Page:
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Mudroom

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I thought I needed a mudroom
For the backpacks and shoes and jackets and umbrellas
So I wouldn’t have to step over cleats and ballet shoes and water bottles
On entry to my own house
But now I realize stepping over the clutter reminds me
That you are here.

I thought I needed a playroom
In the years when the house was filled
With miniature kitchens
And art tables
And wooden train tracks
And dolls and super heroes
But it turns out my memories of the don’t-touch-the-floor obstacle courses make me smile more Than cleaning it up exhausted me.

I thought I needed another bedroom
So the boys wouldn’t have to share the too-small bunk bed
Until I heard the bedtime question the night before school started
Is middle school scary
And the reassuring answer from the bottom bunk.

I thought I needed a second story
To get you out of my space
So I could watch the news from the kitchen
And have peace and solitude in the evenings
But then I heard the adolescent voices
Playing their video games
And the teenage gossip from my daughter’s room
And realized this is how I stay in their world.

I thought I needed another bathroom
For the morning scramble
But now I hear you laughing and wrestling
And spraying each other with water bottles
And fighting over how long the shower is
And who goes first
And I am reminded of my own childhood.

I thought I needed to upgrade my minivan
Until it fit the extra baseball players
En route to an across-town game
And I got to know your new friend
Who said the brown bananas I brought were delicious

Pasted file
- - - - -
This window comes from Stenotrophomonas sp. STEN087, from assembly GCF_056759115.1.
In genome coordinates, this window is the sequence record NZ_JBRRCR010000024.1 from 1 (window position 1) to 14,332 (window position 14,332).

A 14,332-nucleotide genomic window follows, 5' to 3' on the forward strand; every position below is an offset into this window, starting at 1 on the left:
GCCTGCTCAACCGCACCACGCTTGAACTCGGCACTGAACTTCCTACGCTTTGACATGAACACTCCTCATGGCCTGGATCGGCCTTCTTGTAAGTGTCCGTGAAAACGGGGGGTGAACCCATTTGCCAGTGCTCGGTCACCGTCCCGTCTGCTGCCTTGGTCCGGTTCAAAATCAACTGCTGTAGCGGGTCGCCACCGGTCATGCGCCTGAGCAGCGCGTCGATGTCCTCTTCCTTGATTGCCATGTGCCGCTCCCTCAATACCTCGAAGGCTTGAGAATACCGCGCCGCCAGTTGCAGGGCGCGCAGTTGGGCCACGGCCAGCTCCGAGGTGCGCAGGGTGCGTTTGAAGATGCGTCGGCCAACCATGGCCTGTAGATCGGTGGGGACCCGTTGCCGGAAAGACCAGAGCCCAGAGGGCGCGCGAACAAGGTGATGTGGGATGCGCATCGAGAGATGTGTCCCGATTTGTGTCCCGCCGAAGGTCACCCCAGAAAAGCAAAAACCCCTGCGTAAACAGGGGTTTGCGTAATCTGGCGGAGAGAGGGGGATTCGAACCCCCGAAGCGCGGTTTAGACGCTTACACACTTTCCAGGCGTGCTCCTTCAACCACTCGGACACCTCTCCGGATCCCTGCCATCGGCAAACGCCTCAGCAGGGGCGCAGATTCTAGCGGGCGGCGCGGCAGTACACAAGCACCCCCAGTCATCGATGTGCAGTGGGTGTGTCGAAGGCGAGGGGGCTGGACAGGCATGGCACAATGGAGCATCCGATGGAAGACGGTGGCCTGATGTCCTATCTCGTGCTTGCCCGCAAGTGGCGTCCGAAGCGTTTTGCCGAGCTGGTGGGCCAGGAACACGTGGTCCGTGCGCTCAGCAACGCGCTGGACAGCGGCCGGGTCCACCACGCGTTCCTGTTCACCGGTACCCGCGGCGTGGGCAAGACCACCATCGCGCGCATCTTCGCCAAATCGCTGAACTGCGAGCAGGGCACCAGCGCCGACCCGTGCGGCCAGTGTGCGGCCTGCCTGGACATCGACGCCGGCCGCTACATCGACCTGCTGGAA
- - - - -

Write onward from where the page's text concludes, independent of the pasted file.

While you laughed about them in the front seat.

I thought I needed a second dining area
For holidays and birthdays and high school graduations
But it turns out that my people and our people
Are content on card tables on the driveway
Or in the living room
And that what matters is not the tables themselves
But the conversation around the tables
And the presence that says, “I am here.”

I thought I should give you fancy vacations
To Europe or Africa or Hawaii
But it turns out
That the beautiful town we visit in Colorado
Where Papa taught you to fish
Is the space where you find peace for your restless spirit
And that the Galveston beach
Where your aunt taught you to race clams
Resets your soul’s rhythm to be in sync
With the ocean’s crashing waves.

I thought I needed to give you
The highest level guitar class
And the more intense sports team
And the harder and harder classes
And the glowing report cards
And the specialized high school to show the world you could sing like an angel
But I see now all that matters is that you three are good people
The best that humans can be.

I thought maybe I should be thinner or taller
And maybe not so socially awkward
And more fashionable
And less shy
And more stylish
And more extroverted
And maybe not eat so much junk food
But now I know that none of that matters
To the people who call me mom
And that the only thing that matters
Through the nagging and instruction and not-wanted guidance
Is that I am here.

I thought I needed all of these things
But after 23 years of creating family
And 19 years of parenting
I have learned the beautiful truth
That the only thing I really need
Is us.

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